It can be much more difficult to start new friendships up once you're through the menopause and maybe feeling that little bit cheerier. So we are sort of saying make a little bit of an effort if you can, but maybe be a bit more selective with the friends that you're going to go out with.

Give your mood a boost

Boost your mood if you feel that you have got a little bit of a low mood. There's wonderful supportive herbs like Hypericum, make sure you're eating well, you're drinking plenty of water, and get a little bit of exercise because that can really boost your mood as well, and that can sometimes give you a little bit more energy for some of those late nights.  

Try a new hobby together

The other thing that you can do is maybe try new hobbies, and I know for me this was a lifeline. I just wanted to go out and explore the world. So maybe try and have some adventures, if you can. Do something different, maybe just pick one friend that you know would be up for something of a little bit of a challenge or a change, and that can really boost your self-esteem.  

I know for me, I have a walking friend and just once a month, we make a point of meeting up, we go out into the Scottish countryside, we have a walk, just the two of us, we have nice picnic even if it's howling a gale or even snowing. We make a real effort to get out and be with each other for that one day a month.  

We just talk about things, about how we're feeling, things that are going on in our life, and it's such a boost for both of us. We really, really look forward to those few hours that we have together, and we don't see each other in between, so it becomes a real special event. The other thing that you can do is talk about it.

Talk about it

Try and get your friends to understand, maybe that you're having a little bit of a rougher time and that all you want is their support, and maybe a little bit of help just to get you through a particularly difficult time. Maybe join a menopause group. Why don't you set one up yourself? If you know a number of people in your area who are going through the menopause, then maybe take it, in turn, to go around each other's houses, once a month, just for a little cup of good coffee and a little bit of a chat.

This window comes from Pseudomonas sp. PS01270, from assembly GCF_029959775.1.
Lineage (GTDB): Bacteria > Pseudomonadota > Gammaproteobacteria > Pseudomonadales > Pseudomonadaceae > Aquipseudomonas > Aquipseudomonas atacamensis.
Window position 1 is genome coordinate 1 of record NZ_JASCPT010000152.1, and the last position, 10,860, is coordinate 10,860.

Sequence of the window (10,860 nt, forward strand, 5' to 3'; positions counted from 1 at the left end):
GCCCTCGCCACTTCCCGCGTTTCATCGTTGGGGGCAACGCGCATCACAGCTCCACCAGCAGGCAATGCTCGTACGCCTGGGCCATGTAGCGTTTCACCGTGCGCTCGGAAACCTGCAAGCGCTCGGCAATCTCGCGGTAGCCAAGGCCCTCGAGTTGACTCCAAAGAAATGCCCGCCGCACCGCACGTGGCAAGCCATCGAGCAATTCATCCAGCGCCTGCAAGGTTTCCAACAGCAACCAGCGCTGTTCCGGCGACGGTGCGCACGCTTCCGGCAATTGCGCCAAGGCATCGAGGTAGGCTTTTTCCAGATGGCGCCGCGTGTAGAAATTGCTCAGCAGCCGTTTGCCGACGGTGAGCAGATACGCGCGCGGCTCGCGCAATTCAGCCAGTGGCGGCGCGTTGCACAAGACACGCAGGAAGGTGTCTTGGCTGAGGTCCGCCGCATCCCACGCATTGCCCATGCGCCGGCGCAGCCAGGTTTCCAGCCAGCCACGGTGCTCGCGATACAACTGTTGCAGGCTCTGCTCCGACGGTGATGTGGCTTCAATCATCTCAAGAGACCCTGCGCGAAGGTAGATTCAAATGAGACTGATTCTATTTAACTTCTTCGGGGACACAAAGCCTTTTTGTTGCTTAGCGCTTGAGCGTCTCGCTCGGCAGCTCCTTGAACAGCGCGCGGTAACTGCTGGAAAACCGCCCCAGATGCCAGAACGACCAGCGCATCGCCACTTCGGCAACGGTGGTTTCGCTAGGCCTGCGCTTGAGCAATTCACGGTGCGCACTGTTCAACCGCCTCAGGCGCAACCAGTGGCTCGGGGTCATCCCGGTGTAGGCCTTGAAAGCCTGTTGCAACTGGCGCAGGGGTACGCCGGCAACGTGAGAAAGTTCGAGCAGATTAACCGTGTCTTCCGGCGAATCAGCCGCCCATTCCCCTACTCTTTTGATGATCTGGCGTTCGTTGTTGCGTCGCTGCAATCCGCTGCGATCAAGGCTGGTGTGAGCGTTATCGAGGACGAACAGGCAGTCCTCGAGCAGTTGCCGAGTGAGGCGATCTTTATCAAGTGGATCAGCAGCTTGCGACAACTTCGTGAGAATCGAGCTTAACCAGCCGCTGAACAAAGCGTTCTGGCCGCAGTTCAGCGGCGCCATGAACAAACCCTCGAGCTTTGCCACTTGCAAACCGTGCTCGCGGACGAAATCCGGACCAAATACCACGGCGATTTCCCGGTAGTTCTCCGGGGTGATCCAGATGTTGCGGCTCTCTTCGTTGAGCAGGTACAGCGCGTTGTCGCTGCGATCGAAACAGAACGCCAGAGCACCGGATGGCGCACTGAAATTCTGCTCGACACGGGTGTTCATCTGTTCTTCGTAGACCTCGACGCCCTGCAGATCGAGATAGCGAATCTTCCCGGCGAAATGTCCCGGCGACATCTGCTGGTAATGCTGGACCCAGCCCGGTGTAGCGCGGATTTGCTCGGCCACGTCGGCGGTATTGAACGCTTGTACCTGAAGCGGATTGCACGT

Do it at work. I've started doing corporate workshops for businesses in my local area, and they get all the menopausal women together for a little bit of a workshop and a talk, and it's amazing how many of the women, who maybe didn't know half the people at that group, have started to make friendships just because of that one workshop.  

So doing something like that at your work, if you're in a big enough company can be a real boom for you, and for all the other ladies that are going through the menopause as well.

So I hope this has given you a little bit of an insight. Friendships can be very difficult in the menopause, but they can also be very rewarding. And they can be very precious and very helpful as well.  

I will look forward to seeing you next week for another edition of A.Vogel Talks Menopause.


A.Vogel Menopause Support | For Perimenopause, Menopause & Postmenopause Symptoms

30 tabs

£ 8.99

find your local stockist

Menopause Support can be used to help you through all stages of the menopause.
More info

Did you know?

You won’t get the menopause the minute you turn 50! The average starting age is actually between 45 and 55 and it can often depend on a number of factors including hereditary, weight and health, however every single woman will have an individual menopause.

Learn the truth behind other menopause myths

Healthy & nutritious dinner ideas

Get new recipes in your inbox every week. Sign up now

Are you Menopausal? Need help with your symptoms? Try our Menopause Symptom Checker.